Posted by: Tina | July 24, 2011

Point Grey Triathlon 2011 – Race Report

Top lesson learned in the Point Grey Triathlon: if you are even the slightest bit competitive, do not relent. It could mean the 0.7 second difference between you and first place.

The Point Grey Triathlon is held each year at UBC (sprint and short distance course only), starting with a swim in the outdoor pool, a standard bike course, and then a run partially on the trails of Pacific Spirit Park. The number of participants is small and because of the staggered start – small groups of swimmers grouped by estimated swim time start about 20 minutes apart – it doesn’t have the “race feel” of races with a mass start.

The Swim

After lining up in order of anticipated swim time, a female athlete hopped into line behind me and I let her know that if she wanted to pass, she could just touch my toe and I would stop at the end. She must have grossly underestimated herself because before reaching the end of the first 50-metre lane, she had already touched my toe despite starting 10 seconds after me. As she passed, I worried I had underestimated my swim time, but I was passed by only one other athlete a few lengths later. After that, I had a steady swim, although I felt a bit queasy on the first few lengths. When I popped out of the water, I was relieved it was over.

The Bike

There was a jovial mood in transition and I exchanged a few words with a couple other athletes as we changed. I threw on my tri shorts and a t-shirt over my swimsuit, strapped on my cycle shoes, and I was off.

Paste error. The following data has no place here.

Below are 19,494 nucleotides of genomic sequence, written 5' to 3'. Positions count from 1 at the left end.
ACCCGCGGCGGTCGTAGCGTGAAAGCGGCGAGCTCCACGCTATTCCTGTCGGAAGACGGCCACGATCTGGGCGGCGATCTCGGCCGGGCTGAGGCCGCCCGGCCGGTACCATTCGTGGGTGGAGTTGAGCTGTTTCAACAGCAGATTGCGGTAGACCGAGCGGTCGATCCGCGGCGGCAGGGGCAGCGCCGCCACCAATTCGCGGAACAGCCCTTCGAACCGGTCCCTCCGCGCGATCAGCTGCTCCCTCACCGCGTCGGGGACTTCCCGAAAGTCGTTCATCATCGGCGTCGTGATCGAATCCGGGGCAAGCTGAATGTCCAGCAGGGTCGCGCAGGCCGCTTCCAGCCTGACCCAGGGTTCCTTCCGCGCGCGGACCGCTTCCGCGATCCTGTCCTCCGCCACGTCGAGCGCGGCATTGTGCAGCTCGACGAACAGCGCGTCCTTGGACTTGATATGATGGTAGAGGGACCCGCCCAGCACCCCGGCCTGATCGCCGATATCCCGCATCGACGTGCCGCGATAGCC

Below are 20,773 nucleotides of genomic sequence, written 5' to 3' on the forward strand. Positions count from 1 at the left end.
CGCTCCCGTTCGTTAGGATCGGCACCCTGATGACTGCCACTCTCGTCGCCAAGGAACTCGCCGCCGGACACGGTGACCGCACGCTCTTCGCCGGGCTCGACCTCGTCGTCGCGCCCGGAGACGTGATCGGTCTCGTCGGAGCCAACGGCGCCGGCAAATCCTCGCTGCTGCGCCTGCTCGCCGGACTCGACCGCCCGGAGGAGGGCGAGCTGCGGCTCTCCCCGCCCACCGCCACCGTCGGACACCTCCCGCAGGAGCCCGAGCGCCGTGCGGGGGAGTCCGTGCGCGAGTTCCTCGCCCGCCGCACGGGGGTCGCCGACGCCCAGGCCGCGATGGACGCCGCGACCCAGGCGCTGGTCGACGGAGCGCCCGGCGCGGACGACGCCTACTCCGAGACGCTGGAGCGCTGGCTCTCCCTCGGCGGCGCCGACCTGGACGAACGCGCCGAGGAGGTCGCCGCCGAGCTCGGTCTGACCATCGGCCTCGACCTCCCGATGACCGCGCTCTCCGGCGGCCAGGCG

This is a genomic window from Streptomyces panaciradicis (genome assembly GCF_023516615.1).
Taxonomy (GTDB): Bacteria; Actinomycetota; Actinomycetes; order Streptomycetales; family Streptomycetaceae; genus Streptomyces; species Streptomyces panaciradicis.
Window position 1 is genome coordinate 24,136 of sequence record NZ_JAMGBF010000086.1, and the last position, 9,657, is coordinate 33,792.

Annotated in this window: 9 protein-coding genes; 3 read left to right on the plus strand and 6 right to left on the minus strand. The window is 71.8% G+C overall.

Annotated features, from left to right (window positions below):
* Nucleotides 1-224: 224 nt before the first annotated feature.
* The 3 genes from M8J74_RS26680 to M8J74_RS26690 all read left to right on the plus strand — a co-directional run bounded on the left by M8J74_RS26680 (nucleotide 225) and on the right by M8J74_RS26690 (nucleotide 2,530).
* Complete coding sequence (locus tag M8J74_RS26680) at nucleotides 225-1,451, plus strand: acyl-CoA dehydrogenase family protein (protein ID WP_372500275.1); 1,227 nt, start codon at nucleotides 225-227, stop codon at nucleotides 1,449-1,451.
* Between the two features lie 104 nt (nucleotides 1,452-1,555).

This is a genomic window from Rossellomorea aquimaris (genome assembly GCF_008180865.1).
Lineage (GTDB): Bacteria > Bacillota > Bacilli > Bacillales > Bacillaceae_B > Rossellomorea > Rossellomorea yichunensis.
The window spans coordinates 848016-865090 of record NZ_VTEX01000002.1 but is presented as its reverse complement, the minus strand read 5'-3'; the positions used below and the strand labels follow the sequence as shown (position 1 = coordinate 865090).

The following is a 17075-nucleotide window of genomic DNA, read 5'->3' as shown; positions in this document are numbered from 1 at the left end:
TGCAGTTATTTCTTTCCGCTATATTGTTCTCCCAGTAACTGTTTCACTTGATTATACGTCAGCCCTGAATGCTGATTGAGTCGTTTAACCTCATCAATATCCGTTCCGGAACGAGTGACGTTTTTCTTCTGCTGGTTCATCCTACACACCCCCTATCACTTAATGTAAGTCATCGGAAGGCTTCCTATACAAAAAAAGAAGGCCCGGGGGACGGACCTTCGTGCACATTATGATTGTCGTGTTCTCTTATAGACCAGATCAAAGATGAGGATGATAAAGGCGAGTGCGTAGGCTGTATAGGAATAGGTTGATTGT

The bike course took us on two loops out along SW Marine Drive (basically the same route as the UBC triathlon in March). It was fun going out as we had the downhill behind us, and then there was a very gradual slog coming back. Because of the staggered start, I didn’t feel like I was racing. Was that person ahead of me on her first or second lap? Was I being passed by someone in my race category? There was no way to know. Instead, I made it a game of, “Can I catch that person ahead of me?” I did quite well, eventually catching the girl who passed me in the pool.

My overall mistake on the bike was that I was so worried that my legs might cramp on the run (having completed a grand total of just one brick workout prior to this race), that I a) didn’t push as hard as I should have; and b) let myself spin my legs out on the gradual incline back into transition, which brought me in too slowly. As I dismounted, the fast swimmer girl I had passed caught me. And she was fast in transition! Seeing her lace up and blast out motivated me to move more quickly.

The Run

I surged out of transition, and kept my feet moving at a high cadence, but not a sprint. It didn’t take me long to catch the girl who passed me – after exchanging a couple friendly words around the 1km mark, I was off. I felt good on the run, and fast. It was over quickly, and I raced to the finish line as soon as it was in sight.

Race Aftermath